The day I stop learning.... I'm dead!

  11. #11
    Join Date
    Mar 2008
    Location
    Baltimore MD and Ridgebury PA
    Posts
    542
    Quote Originally Posted by MCiCiR View Post
    and advice. I'll look into the Weil and Triangle.

    Do you know whether I can sell my 6-month old tank or if I have to junk it?

    Mary
    I dunno about the market in the Boston area but my suspicions would be that you could sell the tank via Craigslist perhaps or maybe even the contractor that replaces your unit may be willing to take it off your hands. If you were near me I'd offer to take it. I'm looking for an additional storage tank for a project.

  12. #12
    Join Date
    Jan 2004
    Location
    Lancaster PA
    Posts
    68,117
    Quote Originally Posted by platchford View Post
    Does anyone else think those boilers btu ratings seem a bit low for the New England area? They were all around 100k btus I believe and while that seems plausible for heating the home, IMO it seems rather low when it is expected to provide DHW too. I'm no expert when it comes to boilers which is why I am asking rather than stating it for fact.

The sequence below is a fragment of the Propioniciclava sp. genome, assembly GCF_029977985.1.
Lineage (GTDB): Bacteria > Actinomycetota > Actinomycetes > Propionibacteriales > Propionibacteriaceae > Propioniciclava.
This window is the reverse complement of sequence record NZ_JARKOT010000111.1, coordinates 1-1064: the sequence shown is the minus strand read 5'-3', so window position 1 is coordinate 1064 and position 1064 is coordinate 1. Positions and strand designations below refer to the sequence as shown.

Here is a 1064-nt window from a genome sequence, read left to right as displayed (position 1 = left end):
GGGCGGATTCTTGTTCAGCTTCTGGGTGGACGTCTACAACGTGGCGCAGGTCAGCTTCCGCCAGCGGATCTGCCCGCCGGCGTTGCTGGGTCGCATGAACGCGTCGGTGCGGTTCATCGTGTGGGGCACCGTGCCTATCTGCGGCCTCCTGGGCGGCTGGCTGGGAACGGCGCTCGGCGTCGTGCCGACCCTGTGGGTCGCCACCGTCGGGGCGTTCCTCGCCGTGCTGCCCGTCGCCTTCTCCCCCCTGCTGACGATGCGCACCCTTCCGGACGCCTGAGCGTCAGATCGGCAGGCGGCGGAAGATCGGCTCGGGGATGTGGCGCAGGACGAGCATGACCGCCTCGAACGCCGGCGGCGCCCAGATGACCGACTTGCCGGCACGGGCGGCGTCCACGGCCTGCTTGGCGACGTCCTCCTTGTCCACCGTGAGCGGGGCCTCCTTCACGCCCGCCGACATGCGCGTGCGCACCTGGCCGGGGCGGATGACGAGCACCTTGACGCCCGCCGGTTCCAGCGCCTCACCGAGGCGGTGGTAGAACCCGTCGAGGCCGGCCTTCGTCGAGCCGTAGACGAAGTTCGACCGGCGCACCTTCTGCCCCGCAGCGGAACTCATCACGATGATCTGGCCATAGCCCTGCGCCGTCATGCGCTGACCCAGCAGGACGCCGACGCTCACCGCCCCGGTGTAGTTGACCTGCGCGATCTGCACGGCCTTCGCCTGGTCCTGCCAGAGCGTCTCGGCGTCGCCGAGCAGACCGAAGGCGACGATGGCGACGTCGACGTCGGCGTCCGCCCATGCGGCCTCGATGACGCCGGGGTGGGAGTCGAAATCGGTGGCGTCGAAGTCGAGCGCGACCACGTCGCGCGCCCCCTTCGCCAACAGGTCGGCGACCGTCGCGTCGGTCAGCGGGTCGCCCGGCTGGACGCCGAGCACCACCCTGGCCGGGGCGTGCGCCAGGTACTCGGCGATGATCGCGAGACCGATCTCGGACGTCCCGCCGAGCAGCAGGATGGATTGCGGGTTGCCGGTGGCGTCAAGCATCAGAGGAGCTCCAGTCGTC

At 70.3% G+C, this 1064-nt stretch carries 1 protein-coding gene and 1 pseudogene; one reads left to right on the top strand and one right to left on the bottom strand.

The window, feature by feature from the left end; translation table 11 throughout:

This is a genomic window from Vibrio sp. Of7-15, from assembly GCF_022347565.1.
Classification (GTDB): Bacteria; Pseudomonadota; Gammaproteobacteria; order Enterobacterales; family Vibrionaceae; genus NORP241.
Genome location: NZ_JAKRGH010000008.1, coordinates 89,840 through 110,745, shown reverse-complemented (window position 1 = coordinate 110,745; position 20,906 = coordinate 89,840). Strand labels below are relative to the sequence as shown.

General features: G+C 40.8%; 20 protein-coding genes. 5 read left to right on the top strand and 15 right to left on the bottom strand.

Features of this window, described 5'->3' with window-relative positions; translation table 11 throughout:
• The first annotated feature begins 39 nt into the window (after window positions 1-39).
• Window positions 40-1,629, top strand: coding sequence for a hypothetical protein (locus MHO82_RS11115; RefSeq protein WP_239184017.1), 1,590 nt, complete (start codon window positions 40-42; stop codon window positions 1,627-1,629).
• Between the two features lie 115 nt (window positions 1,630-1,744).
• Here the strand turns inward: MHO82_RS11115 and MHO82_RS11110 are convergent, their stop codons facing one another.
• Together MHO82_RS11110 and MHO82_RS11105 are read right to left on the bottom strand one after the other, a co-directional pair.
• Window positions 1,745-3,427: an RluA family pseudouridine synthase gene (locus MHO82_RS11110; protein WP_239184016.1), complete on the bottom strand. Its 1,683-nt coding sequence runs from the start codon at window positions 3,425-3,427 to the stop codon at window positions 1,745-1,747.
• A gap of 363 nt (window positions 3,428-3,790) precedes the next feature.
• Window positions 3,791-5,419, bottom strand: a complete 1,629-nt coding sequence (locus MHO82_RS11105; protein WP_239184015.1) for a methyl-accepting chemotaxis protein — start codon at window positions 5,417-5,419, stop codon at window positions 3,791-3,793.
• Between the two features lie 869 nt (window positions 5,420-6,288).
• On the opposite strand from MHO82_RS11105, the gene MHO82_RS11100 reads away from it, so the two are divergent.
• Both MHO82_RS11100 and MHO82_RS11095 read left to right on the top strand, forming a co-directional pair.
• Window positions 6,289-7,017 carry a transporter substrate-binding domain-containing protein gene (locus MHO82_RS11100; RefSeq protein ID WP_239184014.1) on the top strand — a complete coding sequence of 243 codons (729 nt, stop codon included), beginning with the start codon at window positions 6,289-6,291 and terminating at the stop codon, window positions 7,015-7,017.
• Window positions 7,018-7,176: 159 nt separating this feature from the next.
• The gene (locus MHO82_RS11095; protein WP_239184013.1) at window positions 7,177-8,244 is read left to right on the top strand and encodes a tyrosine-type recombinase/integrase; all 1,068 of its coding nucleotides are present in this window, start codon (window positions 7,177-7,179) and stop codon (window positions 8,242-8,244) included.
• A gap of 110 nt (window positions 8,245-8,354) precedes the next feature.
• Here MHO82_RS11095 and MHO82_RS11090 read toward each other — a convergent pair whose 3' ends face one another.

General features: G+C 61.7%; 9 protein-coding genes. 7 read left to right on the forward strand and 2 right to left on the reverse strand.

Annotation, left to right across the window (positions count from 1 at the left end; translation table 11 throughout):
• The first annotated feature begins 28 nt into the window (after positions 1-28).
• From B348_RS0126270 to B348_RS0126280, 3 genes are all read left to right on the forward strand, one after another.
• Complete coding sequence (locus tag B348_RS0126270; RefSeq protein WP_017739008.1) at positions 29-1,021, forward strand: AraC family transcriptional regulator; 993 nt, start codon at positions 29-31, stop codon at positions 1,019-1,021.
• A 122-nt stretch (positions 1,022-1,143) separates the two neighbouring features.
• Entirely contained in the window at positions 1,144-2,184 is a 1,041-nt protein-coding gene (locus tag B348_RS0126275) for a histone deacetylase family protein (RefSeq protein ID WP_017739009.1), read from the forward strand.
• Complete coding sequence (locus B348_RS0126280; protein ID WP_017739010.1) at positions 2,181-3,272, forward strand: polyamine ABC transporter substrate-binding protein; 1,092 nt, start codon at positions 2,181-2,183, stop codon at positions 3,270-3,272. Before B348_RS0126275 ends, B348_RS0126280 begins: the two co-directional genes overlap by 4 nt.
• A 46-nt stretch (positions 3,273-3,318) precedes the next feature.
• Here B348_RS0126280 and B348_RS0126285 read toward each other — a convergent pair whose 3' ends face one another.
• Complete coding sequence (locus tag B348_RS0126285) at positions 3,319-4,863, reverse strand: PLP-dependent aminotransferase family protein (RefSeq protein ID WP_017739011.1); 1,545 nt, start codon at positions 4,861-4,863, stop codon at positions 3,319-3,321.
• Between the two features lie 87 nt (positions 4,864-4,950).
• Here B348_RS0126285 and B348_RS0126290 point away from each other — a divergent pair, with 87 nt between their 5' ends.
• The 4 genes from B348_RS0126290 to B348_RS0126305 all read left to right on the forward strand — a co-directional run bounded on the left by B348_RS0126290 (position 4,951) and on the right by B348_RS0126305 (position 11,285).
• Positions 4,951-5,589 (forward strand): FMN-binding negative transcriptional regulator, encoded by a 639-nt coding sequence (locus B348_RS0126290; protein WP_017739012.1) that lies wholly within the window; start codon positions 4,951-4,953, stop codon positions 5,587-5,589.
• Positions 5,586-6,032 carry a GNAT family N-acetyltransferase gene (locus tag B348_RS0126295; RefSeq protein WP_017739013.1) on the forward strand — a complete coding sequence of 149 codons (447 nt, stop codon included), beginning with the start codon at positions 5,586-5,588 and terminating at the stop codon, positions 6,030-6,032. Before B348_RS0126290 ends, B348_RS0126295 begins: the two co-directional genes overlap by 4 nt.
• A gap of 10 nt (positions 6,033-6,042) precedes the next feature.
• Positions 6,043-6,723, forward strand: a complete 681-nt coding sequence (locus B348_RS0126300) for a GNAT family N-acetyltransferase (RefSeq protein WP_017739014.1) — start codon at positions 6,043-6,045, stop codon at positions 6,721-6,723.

Boiler with indirect set as priority zone, no problem sizing the boiler to the heat loss. A 90,000 BTU boiler can recover 40 gallons 100 degrees in 20 minutes. 80 degrees in about 15 minutes. Not often that it would have to heat the entire 40 gallons by 80 o 100 degrees.
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  13. #13
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    Jan 2004
    Location
    Lancaster PA
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    68,117
    darkbeekeeper

    This is the Ask Our Pro's forum. In order to post advice here, you must have verified qualifications and have been approved by the AOP Committee.

    You can find the rules for posting and qualifications here.

    Further infractions may result in loss of posting privileges.